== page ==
The following is a fantastic article written by our intern, Erik McLeod. Enjoy!
So I’m at dinner with my family and a couple of their friends. As expected, it becomes known to the group that I’m a kinesiology major, so the obligatory tangential conversations about fitness, “why does my knee hurt when I stand up,” and so forth ensues.
Family friend: “I go to the gym a lot.”
Me: “Yeah? How much do you squat?”
Family friend: “Oh I don’t really do that kinda stuff. I’m not trying to get super strong or anything. I’m more focused on general fitness, you know? But I CAN leg press over 200lbs for a clean 5 reps.”
We all know that person, and I must confess: I absolutely loathe having this conversation with them. But I say that with the utmost empathy, because I was once that person. I know what it’s like trying to learn about lifting with absolutely no guidance. I’ve seen the YouTube videos and read all of the guides. It sucks. Should I start by making my biceps big? What about Arnold? But aren’t I suppose to train like an athlete? But what if I just want to look good?
Mainstream fitness information is unnecessarily confusing and abstract. Everybody is trying to figure out everything about exercise, and everyone is an expert because everyone has a body and internet access. That’s essentially where we are in our current outlook on health and fitness. Part of the problem is that the overwhelming majority of freely accessible fitness information is, at best, absolutely useless. You simply cannot POSSIBLY make an advanced or elite athlete out of someone by applying the information presented in most YouTube videos, guides, “programs” written by “experts,” whatever. There’s a ton of crap out there and it’s always the easiest to find. The average individual doesn’t want to spend hundreds of hours sifting through this mile-high heap of trash just to find the few golden doubloons. Worse yet, they probably don’t even know those golden doubloons exist.
The fitness “industry” constantly fails to convey the right information in the right format to the right people. The average individual is typically convinced that exercises like squats, deadlifts, military presses, power cleans, etc. are too sport-specific, dangerous, and barbaric to be worth their resources. And there’s always proof that they’re right. X study showed that people who deadlifted more often had higher injury rates. Y study showed that leg extensions elicited similar EMG activity as barbell back squats. There’s always a study. There just always is. And everyone is apparently qualified to conduct their own analyses of these studies. So the average individual feels like he or she is doing the right thing in passing on all the meaty exercises. After all, they’re just trying to become more generally fit, not professionally strong.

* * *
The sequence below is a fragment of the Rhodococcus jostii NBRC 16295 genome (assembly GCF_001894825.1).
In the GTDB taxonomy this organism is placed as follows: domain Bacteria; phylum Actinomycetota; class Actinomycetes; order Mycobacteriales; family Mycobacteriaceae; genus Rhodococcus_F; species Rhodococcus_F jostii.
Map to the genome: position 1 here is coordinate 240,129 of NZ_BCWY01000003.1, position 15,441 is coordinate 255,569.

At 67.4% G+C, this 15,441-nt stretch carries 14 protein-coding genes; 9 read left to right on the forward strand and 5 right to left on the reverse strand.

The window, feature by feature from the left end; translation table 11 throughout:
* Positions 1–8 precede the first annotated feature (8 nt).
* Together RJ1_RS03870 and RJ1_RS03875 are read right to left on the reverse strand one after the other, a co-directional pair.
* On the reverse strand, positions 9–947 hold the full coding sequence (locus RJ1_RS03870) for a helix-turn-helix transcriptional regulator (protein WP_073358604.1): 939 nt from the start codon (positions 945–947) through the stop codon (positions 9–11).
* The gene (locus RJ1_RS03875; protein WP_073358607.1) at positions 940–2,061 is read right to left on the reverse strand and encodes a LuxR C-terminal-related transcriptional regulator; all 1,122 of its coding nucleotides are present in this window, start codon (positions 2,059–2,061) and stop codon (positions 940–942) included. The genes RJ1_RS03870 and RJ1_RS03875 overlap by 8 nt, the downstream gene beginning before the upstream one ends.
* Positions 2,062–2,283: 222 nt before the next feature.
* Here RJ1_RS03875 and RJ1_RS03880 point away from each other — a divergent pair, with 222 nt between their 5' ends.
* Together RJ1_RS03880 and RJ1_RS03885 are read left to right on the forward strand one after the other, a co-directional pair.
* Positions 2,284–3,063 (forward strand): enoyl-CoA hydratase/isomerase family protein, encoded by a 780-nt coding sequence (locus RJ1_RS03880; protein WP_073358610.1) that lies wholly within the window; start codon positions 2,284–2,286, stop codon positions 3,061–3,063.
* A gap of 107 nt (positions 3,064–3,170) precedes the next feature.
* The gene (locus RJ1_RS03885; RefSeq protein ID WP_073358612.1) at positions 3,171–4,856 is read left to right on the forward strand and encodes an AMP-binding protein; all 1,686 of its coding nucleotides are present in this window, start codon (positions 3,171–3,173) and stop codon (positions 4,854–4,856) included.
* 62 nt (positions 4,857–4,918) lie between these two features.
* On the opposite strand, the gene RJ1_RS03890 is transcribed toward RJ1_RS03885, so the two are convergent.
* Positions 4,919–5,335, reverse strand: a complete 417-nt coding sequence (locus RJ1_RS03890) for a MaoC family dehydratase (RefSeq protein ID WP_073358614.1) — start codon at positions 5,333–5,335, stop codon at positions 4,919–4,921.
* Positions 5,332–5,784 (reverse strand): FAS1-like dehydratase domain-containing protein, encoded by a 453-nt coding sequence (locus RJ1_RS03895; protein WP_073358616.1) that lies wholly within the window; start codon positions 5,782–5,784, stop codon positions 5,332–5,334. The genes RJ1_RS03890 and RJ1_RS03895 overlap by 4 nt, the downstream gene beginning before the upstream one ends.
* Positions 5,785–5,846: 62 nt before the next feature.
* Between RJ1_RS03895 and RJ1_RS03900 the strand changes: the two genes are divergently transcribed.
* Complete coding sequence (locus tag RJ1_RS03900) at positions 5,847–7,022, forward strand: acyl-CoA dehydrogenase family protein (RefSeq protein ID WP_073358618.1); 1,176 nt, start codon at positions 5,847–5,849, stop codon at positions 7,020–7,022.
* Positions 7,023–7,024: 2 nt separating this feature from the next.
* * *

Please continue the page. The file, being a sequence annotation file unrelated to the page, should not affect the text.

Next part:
...that last sentence was painful to write.
“General fitness.” What does this term even mean now? Being really good at blasting a 1-hour circuit of bicep and tricep supersets in a million different angles/orientations? Being good at crushing a treadmill for 20 minutes while holding onto the rails?
Saying you train for general fitness doesn’t excuse you from serious strength training. It qualifies you for it. Squatting, deadlifting, pressing, and pulling encompass all important human movement. They aren’t just things that powerlifters do. Getting better at those movements makes you better at things in general. Yes, things in general. Everything we do, every single day, involves squatting, deadlifting, pressing, and pulling. If you don’t believe me, pay attention the next time you sit in or get out of your chair, pick a heavy package up off the ground, or move your furniture around because you want to rearrange the living room.
We’re better than what mainstream health and fitness outlets tell us. Humans aren’t fragile. Injuries are rare, easily avoidable, and, ironically, are usually the result of doing “harmless” workouts like extended jogs in expensive running shoes. There’s no reason why a healthy 70 year old shouldn’t be doing some sort of deadlift in his or her training, or why an 8 year old shouldn’t learn how to barbell squat. These people are perfectly capable of getting stronger. And if they can do it, everyone else in between certainly can and should too. We’re more than well equipped - physically, mentally, and physiologically - to undergo 3 or more days per week of hard physical training that involves squatting, deadlifting, pressing, and pulling progressively heavier objects. And we should be doing those things, because we’re always doing those things regardless.
You can’t become physically fit accidentally, or without really trying to get fit. Fitness is achieved through effective goal setting, consistency, responsibility, and hard work. It isn’t achieved through careless strolling around the gym in an attempt to get a sweet pump and maintain a targeted heart rate, and it certainly isn’t achieved by constantly changing your workout routine to accommodate the every ounce of information that reaches the mainstream.
Training isn’t a social endeavor. There’s no vanity in training. It isn’t something to brag about. You train because you should train, because everyone is inherently obligated to be physically fit. You owe it to your body to make it physically stronger and more durable, because it’s the only body you’ve got, and it’s the only body you’ll ever have. Without strength, no athletic characteristics can follow. If you want to jump high, your legs must be strong enough so that your body feels relatively light. Same goes for if you want to run a marathon, or swim faster, for longer, or anything. You must be strong before you do anything else, and the best way to get strong is to squat, deadlift, press, and pull heavy barbells and weights. If you want to become more generally fit, start by becoming stronger, because strength is both the harbinger and arbiter of physical fitness.